Despite the wide-spread impact the mortgage meltdown has had on the U.S. economy, today's borrowers continue to spend very little time researching their home loan, a recent ""Zillow"":http://www.zillow.com/ survey found.[IMAGE]
The survey of 2,729 adults, conducted on Zillow's behalf by ""Harris Interactive"":http://www.harrisinteractive.com/, found that borrowers are spending no more time researching a home loan today than they did in 2008. And those who obtained a loan in the past five years are soliciting an average of just three quotes, down from an average of four quotes in 2008.
According to the survey, borrowers who obtained a home loan in the past five years typically spent just five hours researching their options, equal to the amount of time researching a vacation but just half the time spent researching a car purchase. In addition, nearly one third of borrowers Ã¢â‚¬" 31 percent Ã¢â‚¬" spent two hours or less researching their home loan, the same amount of time devoted to researching a television.
The survey found that the average home loan costs five times more than the average car and 80 times more than the average vacation, insinuating that the magnitude of a home loan investment has little influence on borrowersÃ¢â‚¬â„¢ researching behaviors.[COLUMN_BREAK]
""The last few years should have driven home the lesson that understanding one's home loan is critically important, but mortgages continue to be something that most people don't want to spend time thinking about,"" said Dr. Stan Humphries, Zillow chief economist. ""Not understanding a home loan can have catastrophic consequences.""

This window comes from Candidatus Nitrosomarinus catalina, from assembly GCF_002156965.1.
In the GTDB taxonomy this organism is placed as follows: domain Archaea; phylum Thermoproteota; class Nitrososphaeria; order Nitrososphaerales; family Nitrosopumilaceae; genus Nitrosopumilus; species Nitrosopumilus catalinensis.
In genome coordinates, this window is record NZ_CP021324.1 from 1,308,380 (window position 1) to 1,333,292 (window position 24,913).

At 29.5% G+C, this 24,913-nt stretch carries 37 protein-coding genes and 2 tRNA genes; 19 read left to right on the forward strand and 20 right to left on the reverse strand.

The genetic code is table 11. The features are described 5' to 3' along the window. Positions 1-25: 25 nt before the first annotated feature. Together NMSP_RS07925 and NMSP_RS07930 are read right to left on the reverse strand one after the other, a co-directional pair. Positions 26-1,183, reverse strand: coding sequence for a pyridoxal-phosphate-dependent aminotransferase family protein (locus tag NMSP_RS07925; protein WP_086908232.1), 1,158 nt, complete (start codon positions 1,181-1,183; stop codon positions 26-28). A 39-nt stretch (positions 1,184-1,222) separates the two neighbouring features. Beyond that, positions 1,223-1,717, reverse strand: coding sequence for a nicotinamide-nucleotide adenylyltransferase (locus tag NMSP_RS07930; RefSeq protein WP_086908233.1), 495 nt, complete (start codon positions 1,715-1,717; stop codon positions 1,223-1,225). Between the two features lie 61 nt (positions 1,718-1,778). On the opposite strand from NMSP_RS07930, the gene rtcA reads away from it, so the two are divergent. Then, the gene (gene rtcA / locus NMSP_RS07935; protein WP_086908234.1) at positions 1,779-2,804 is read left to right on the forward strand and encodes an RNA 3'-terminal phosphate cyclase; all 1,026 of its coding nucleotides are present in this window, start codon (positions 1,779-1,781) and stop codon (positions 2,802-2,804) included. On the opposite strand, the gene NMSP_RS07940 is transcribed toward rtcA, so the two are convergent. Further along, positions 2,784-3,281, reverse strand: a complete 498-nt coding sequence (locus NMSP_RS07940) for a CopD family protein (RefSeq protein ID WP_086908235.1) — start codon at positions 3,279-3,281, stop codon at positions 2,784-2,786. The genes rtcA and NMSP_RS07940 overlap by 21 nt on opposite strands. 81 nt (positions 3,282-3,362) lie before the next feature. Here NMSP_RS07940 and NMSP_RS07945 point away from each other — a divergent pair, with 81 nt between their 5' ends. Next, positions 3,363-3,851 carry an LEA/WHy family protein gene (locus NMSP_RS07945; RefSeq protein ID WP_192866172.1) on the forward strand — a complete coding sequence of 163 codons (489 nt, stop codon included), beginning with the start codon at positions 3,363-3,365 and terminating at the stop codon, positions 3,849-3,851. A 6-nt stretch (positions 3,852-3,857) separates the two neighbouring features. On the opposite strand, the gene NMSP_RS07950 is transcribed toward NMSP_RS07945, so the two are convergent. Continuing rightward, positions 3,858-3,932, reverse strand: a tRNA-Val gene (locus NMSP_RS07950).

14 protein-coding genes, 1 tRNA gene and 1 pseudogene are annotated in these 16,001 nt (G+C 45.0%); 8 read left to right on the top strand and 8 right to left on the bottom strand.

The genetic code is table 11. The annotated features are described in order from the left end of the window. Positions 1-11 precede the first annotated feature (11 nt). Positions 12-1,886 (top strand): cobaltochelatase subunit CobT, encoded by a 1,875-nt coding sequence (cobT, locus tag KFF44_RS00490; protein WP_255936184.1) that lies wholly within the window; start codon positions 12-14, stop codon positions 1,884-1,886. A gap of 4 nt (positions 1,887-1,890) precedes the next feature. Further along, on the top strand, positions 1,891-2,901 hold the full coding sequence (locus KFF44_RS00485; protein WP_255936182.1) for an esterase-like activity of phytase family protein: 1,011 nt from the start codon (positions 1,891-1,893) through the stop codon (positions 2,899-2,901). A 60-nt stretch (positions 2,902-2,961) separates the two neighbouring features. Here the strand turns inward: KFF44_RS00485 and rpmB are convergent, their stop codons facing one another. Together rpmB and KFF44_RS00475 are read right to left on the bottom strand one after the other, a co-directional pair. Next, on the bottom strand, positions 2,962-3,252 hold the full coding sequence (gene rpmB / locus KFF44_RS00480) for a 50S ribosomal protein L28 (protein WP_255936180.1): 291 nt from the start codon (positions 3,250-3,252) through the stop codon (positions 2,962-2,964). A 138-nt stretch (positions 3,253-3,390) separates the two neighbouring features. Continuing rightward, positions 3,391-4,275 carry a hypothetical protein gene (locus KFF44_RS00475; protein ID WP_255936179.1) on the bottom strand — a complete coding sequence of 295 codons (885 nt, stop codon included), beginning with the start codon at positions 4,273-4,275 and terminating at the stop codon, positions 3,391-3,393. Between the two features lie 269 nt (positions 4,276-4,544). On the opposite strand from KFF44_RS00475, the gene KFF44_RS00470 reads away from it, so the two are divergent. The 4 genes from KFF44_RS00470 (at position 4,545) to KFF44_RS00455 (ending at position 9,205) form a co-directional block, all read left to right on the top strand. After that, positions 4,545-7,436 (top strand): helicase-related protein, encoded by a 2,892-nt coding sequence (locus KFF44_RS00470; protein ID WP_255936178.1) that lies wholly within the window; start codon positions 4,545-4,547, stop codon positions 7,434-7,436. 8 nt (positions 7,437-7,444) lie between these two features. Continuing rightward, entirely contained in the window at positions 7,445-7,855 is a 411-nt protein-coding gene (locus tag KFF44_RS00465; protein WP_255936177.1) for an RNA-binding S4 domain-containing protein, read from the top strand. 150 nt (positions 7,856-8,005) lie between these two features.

Humphries said he is surprised that people spend more time shopping for cars and televisions than they do researching mortgages, and he's further shocked that borrowers spend no more time shopping for mortgages now than they did two years ago, even in the midst of a foreclosure crisis. He said people spend countless hours shopping for their home, yet few realize that small differences in the interest rate or discount points can add tens of thousands of dollars to the overall cost a home.
In fact, the survey found that borrowers who shop around and get a number of mortgage quotes can save thousands of dollars over the life of the loan. According to Zillow, even half a percentage point in a loan rate can save the buyer of a $300,000 home more than $26,000, and on a $500,000 home, the savings can be more than $44,000.
Some borrowers have learned their lesson, though. In the past five years, 16 percent of U.S. adults reported that they have obtained or refinanced a home loan, and 65 first of those admit that they want to do things differently when shopping for their next home loan.
Of these, 58 percent would like to compare terms for loans on an apples-to-apples basis, 56 percent would like fees standardized and easier to understand, 52 percent would like it to be easier to shop around for rates, and 50 percent would like to get more than one quote without sharing personal information.